Character I Most Identified With:
Reading this and trying not to play the “look at how woke I am” game with myself. People who fall into that trap seem idiotic to me. And I don’t want to be an idiot. But I can see it’s attraction. Everybody wants people to think they are awesome.

The Feel:
There are so many juicy, crunchy ideals, morals, and concepts here that if I tried to quote everything that made me sit up and take notice, I’d be writing the entire book into my review.

Favorite Scene / Quote/Concept:
“...the important thing about a man is not his specificity but his fundamentum...not the texture of his hair or the color of his skin, but the quality of his soul.” ---Amen.

“Along the way of life, someone must have sense enough and morality enough to cut off the chain of hate.” ---Jesus turned the other cheek. But Jesus was exceptional. We carry grudges. We mire ourselves in our pettiness. Though to us, it may not seem petty. It is hard to see beyond what is gnawing at you and/or blocking your view.

The victory of small steps.

Rosa Parks was asked why. “It was a matter of dignity; I could not have faced myself and my people if I had moved.” --Those moments in life do define you beyond yourself. The great majority of us haven’t had or ever will have a moment like Ms Parks, but we all have our moments. Live up to yours.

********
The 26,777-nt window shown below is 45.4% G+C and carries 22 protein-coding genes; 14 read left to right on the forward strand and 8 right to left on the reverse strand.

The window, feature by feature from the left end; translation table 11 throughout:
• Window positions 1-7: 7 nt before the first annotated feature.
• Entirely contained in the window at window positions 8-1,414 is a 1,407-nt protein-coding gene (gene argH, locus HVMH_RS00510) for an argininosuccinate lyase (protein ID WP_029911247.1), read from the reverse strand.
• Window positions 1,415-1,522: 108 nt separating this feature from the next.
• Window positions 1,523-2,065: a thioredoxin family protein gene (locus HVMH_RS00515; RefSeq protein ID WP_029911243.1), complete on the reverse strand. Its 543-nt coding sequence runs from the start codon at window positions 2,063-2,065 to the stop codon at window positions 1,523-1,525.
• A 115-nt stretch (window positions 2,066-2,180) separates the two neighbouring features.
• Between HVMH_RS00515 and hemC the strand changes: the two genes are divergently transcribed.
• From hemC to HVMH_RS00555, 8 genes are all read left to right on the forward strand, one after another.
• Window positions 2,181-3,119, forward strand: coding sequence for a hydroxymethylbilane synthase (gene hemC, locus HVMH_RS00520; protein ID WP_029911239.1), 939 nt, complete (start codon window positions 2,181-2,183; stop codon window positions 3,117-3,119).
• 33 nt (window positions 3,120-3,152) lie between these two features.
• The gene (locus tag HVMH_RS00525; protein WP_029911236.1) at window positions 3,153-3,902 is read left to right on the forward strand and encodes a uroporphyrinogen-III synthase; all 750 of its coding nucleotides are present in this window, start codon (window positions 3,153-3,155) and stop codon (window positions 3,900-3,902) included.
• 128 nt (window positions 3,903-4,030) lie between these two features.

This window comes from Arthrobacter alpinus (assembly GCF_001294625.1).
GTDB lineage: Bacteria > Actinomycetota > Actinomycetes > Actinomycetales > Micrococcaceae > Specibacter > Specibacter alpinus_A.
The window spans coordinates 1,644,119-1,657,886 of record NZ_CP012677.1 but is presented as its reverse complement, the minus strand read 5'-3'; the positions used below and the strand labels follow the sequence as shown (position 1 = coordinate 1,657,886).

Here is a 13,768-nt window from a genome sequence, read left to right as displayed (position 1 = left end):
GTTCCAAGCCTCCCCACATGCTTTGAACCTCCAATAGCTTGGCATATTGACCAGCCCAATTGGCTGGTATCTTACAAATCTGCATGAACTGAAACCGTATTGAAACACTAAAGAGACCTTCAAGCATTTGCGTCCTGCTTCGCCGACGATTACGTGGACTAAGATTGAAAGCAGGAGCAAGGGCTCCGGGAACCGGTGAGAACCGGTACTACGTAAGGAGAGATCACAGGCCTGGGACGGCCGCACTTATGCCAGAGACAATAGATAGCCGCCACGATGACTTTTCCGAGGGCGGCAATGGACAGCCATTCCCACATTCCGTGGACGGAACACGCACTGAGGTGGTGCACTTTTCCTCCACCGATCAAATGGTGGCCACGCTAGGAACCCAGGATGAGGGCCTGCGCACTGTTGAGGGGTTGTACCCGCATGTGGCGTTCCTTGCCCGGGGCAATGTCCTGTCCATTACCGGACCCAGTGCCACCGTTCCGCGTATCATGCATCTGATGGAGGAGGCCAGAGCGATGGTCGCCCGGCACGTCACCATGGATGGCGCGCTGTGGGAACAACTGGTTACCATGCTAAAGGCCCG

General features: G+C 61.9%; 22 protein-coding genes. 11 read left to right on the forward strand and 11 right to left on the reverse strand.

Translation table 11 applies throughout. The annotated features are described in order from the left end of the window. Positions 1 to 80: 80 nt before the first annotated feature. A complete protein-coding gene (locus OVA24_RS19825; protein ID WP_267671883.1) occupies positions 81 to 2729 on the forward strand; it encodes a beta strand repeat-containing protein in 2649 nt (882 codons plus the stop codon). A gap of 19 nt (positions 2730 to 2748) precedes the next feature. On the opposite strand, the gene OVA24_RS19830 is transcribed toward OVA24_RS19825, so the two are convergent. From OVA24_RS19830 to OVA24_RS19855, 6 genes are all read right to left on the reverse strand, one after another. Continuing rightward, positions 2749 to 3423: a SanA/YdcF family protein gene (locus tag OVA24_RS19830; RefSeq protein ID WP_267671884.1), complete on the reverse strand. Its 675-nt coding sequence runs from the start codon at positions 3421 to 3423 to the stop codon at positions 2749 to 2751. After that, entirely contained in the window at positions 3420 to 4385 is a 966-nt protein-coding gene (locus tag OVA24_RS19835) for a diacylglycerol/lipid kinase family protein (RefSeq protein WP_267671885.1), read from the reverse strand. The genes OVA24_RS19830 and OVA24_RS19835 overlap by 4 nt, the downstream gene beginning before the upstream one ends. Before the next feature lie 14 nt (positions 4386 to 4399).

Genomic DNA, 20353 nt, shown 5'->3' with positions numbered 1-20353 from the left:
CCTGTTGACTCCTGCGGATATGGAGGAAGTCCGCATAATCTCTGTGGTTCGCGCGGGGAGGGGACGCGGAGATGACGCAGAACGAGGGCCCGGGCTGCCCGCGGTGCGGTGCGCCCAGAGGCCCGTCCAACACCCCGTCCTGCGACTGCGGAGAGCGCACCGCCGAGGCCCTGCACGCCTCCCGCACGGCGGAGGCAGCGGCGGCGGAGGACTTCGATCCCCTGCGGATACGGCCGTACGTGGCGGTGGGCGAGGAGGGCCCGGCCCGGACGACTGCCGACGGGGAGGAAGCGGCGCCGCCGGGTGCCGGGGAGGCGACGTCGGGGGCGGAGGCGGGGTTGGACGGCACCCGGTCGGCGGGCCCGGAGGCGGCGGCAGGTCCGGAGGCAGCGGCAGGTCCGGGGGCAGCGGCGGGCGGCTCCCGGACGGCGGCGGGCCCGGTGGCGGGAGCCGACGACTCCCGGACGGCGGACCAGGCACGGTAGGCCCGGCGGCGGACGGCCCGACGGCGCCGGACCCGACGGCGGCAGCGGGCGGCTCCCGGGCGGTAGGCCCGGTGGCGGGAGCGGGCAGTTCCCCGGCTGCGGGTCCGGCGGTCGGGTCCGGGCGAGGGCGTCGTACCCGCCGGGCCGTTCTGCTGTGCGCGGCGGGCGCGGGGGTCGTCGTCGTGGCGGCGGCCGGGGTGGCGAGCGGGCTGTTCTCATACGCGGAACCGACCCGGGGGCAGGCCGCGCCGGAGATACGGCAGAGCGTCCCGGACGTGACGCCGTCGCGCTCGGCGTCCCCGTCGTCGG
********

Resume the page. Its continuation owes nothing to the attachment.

The I Have A Dream speech and the I Have Seen The Promised Land speech are 2 of the most powerful oratorical markers in our lifetimes.

Hmm Moments:
I believe that MLK’s beloved community does exist. But, in juxtaposition, I, also, believe that there are far more people with no shame than he ever expected.

I wonder if MLK resonates with modern people or if his teachings have become like Ben Franklin and Plato et al. Important historical figures who spoke to their times and have messages for modernity, but aren’t vibrantly part of everyday life.

“...in the question of ends and means...Machiavelli...the end justified the means...Lenin...Lies, deceit, and violence are justifiable...principle of nonviolence...the means represent the ideal in the making.” ---Often it seems that nonviolence is easily ignored in today’s world. With the 86,400 seconds a day news cycle, a story about a nonviolent protest blips up on the national consciousness and is gone.